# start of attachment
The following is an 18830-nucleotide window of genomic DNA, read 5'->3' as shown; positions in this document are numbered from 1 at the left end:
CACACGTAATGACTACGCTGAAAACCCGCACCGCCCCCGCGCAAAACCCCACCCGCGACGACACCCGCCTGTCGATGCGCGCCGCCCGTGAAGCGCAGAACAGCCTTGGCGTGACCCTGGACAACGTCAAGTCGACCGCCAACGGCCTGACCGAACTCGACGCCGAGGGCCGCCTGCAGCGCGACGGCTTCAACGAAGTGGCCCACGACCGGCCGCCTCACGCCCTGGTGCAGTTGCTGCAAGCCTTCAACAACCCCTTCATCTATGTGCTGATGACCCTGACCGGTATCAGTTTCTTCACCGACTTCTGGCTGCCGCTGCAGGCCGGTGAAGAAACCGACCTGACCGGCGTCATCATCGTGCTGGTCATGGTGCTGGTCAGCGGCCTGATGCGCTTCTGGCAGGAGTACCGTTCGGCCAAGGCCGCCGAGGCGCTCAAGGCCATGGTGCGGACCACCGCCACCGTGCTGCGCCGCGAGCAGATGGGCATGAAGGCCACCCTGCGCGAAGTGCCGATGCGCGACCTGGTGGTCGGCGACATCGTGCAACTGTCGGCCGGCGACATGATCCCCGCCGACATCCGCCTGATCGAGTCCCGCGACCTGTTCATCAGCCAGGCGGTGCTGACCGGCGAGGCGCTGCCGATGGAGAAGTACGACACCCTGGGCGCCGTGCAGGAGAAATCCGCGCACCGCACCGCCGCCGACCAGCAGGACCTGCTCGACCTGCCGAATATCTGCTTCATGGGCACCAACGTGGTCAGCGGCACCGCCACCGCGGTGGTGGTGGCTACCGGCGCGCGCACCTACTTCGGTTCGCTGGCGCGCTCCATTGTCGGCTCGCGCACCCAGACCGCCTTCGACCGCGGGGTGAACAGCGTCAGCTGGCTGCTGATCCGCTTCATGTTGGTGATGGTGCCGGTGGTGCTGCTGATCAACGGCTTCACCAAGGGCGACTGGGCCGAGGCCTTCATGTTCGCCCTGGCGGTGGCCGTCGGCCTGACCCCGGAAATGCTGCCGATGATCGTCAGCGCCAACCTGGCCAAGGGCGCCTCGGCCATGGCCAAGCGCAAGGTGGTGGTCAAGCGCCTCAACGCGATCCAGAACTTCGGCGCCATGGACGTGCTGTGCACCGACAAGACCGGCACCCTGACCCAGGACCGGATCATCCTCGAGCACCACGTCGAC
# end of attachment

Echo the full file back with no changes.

The following is an 18830-nucleotide window of genomic DNA, read 5'->3' as shown; positions in this document are numbered from 1 at the left end:
CACACGTAATGACTACGCTGAAAACCCGCACCGCCCCCGCGCAAAACCCCACCCGCGACGACACCCGCCTGTCGATGCGCGCCGCCCGTGAAGCGCAGAACAGCCTTGGCGTGACCCTGGACAACGTCAAGTCGACCGCCAACGGCCTGACCGAACTCGACGCCGAGGGCCGCCTGCAGCGCGACGGCTTCAACGAAGTGGCCCACGACCGGCCGCCTCACGCCCTGGTGCAGTTGCTGCAAGCCTTCAACAACCCCTTCATCTATGTGCTGATGACCCTGACCGGTATCAGTTTCTTCACCGACTTCTGGCTGCCGCTGCAGGCCGGTGAAGAAACCGACCTGACCGGCGTCATCATCGTGCTGGTCATGGTGCTGGTCAGCGGCCTGATGCGCTTCTGGCAGGAGTACCGTTCGGCCAAGGCCGCCGAGGCGCTCAAGGCCATGGTGCGGACCACCGCCACCGTGCTGCGCCGCGAGCAGATGGGCATGAAGGCCACCCTGCGCGAAGTGCCGATGCGCGACCTGGTGGTCGGCGACATCGTGCAACTGTCGGCCGGCGACATGATCCCCGCCGACATCCGCCTGATCGAGTCCCGCGACCTGTTCATCAGCCAGGCGGTGCTGACCGGCGAGGCGCTGCCGATGGAGAAGTACGACACCCTGGGCGCCGTGCAGGAGAAATCCGCGCACCGCACCGCCGCCGACCAGCAGGACCTGCTCGACCTGCCGAATATCTGCTTCATGGGCACCAACGTGGTCAGCGGCACCGCCACCGCGGTGGTGGTGGCTACCGGCGCGCGCACCTACTTCGGTTCGCTGGCGCGCTCCATTGTCGGCTCGCGCACCCAGACCGCCTTCGACCGCGGGGTGAACAGCGTCAGCTGGCTGCTGATCCGCTTCATGTTGGTGATGGTGCCGGTGGTGCTGCTGATCAACGGCTTCACCAAGGGCGACTGGGCCGAGGCCTTCATGTTCGCCCTGGCGGTGGCCGTCGGCCTGACCCCGGAAATGCTGCCGATGATCGTCAGCGCCAACCTGGCCAAGGGCGCCTCGGCCATGGCCAAGCGCAAGGTGGTGGTCAAGCGCCTCAACGCGATCCAGAACTTCGGCGCCATGGACGTGCTGTGCACCGACAAGACCGGCACCCTGACCCAGGACCGGATCATCCTCGAGCACCACGTCGAC